The pharmaceutical giant plans to start clinical trials on a vaccine. More than $1 billion will be invested in developing in September and they will receive all necessary approvals before next year. Johnson & Johnson will expand their production capacity which will allow them to quickly establish mass production of the vaccine. The company expects to produce the first billion doses in a matter of months immediately after receiving FDA approval.
Johnson & Johnson one of the largest players in public health has announced that they will accelerate the creation of a vaccine against coronavirus. According to the updated schedule human trials will begin in September and the results will be processed by the end of 2020. This will make possible to start using the vaccine as early as 2021. Johnson & Johnson planned to launch clinical trials in November.
Johnson & Johnson has been working on a vaccine against COVID-19 since January according to Business Insider.Researchers from Beth Israel Deaconess Medical Center are cooperating with the company and the project is financially supported by the Biomedical Office for Advanced Research and Development (BARDA). Johnson & Johnson has already invested over $1 billion in vaccine development in total.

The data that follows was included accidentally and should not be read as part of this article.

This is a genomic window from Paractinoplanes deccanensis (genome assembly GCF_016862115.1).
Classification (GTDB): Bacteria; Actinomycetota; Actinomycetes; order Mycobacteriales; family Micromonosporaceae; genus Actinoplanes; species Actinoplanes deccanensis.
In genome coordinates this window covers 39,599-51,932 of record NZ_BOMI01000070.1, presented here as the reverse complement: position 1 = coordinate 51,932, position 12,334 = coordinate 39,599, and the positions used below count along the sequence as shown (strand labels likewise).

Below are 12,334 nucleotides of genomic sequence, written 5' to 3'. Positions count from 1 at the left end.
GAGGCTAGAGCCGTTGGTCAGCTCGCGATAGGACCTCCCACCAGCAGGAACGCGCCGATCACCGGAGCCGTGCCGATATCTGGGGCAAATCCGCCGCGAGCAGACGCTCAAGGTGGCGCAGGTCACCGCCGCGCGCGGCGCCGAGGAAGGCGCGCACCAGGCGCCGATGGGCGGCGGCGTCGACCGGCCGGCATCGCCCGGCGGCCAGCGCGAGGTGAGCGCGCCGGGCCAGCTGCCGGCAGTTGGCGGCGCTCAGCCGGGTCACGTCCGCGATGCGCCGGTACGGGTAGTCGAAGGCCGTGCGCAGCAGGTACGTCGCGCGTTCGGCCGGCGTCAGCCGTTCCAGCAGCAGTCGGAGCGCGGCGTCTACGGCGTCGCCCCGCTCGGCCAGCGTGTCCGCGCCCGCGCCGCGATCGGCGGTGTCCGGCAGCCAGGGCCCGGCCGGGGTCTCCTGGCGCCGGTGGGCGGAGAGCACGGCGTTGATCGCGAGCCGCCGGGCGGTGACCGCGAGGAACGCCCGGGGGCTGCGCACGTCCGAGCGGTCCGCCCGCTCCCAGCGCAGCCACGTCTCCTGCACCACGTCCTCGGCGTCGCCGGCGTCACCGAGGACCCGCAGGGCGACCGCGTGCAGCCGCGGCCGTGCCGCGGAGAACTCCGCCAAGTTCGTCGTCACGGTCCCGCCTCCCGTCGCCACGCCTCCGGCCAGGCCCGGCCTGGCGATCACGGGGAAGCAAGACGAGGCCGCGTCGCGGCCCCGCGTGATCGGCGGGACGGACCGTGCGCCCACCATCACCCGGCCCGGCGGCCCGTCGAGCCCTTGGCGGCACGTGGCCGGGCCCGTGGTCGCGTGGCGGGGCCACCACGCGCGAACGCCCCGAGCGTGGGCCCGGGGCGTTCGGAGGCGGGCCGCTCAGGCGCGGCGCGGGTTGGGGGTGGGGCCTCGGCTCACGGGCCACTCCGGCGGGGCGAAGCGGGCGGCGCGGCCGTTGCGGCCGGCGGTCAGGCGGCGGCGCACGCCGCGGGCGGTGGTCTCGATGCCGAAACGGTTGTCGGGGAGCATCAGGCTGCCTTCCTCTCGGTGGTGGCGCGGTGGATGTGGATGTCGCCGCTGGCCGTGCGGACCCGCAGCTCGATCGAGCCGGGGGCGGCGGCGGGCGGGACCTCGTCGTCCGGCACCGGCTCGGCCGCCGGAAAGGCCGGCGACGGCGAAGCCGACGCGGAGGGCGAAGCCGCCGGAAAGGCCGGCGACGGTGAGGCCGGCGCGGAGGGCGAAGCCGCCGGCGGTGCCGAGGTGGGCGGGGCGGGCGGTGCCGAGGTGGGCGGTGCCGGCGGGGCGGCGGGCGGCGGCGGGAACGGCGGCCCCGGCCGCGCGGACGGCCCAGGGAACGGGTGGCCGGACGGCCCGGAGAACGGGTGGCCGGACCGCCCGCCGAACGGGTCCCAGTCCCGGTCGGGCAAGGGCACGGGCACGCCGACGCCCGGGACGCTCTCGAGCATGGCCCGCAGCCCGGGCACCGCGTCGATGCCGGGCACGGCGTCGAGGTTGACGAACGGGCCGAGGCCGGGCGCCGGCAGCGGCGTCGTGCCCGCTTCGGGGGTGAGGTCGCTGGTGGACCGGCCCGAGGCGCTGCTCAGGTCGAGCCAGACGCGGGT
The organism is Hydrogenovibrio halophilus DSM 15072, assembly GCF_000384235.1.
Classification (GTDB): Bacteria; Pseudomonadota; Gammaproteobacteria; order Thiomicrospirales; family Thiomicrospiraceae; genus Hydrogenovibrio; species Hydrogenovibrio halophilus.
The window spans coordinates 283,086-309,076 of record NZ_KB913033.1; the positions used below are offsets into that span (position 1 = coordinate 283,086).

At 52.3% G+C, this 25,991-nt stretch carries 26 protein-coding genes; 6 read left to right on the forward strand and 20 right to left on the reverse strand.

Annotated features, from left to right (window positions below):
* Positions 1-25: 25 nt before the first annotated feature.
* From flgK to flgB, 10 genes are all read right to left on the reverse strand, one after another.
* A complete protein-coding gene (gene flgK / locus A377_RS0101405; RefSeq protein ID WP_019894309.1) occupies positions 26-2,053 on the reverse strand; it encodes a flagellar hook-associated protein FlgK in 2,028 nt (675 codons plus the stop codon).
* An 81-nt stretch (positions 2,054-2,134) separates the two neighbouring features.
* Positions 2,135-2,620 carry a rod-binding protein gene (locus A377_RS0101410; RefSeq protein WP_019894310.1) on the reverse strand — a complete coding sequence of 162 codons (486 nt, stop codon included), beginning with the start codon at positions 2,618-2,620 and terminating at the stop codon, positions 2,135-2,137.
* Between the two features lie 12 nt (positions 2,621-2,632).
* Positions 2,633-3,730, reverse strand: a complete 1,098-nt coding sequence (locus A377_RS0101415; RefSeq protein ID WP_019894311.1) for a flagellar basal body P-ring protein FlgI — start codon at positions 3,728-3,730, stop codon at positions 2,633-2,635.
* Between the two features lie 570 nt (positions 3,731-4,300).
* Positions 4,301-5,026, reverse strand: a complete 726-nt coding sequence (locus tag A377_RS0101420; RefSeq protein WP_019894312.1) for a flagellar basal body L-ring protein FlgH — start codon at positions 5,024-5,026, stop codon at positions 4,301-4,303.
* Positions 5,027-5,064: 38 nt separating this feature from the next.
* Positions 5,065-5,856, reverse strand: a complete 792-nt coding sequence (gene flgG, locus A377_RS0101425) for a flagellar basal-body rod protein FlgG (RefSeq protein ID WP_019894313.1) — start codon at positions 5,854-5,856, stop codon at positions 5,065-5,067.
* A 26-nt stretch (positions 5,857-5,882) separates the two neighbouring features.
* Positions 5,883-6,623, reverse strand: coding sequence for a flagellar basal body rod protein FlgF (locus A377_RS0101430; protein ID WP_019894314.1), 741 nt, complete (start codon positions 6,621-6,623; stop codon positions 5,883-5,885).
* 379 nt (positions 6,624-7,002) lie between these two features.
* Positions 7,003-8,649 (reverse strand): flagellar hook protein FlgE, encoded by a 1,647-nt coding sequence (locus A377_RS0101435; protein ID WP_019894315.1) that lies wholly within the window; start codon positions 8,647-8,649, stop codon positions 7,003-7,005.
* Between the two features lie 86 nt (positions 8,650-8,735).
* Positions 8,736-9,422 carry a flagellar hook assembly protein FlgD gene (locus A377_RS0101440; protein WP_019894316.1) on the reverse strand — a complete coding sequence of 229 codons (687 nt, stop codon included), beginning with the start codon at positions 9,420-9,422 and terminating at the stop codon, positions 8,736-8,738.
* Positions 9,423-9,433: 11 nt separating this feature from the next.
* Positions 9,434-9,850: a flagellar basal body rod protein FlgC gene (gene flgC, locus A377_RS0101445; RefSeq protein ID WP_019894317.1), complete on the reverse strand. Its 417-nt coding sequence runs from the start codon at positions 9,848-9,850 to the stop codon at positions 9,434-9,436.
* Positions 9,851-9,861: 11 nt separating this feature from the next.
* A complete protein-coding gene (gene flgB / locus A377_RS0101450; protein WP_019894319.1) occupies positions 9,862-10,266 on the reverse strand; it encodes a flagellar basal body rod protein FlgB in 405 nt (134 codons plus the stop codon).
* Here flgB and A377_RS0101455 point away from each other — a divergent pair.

Johnson & Johnson representatives point out that the standard term for the new vaccine development is 5-7 years. This is followed by a regulatory approval process. However, in emergency situations such as the Coronavirus pandemic the entire cycle from early research to approval can be reduced to a year.
Johnson & Johnson’s main goal is to make the product available to the general public. That is why the vaccine will be produced on a non profit basis.
Meanwhile, some researchers believe that some protection against COVID-19 can be provided by tuberculosis vaccination. An experiment being run in Australia to check this. 4,000 health professionals will receive TB vaccination and scientists will estimate the percentage of those infected and the severity of their symptoms a few weeks later.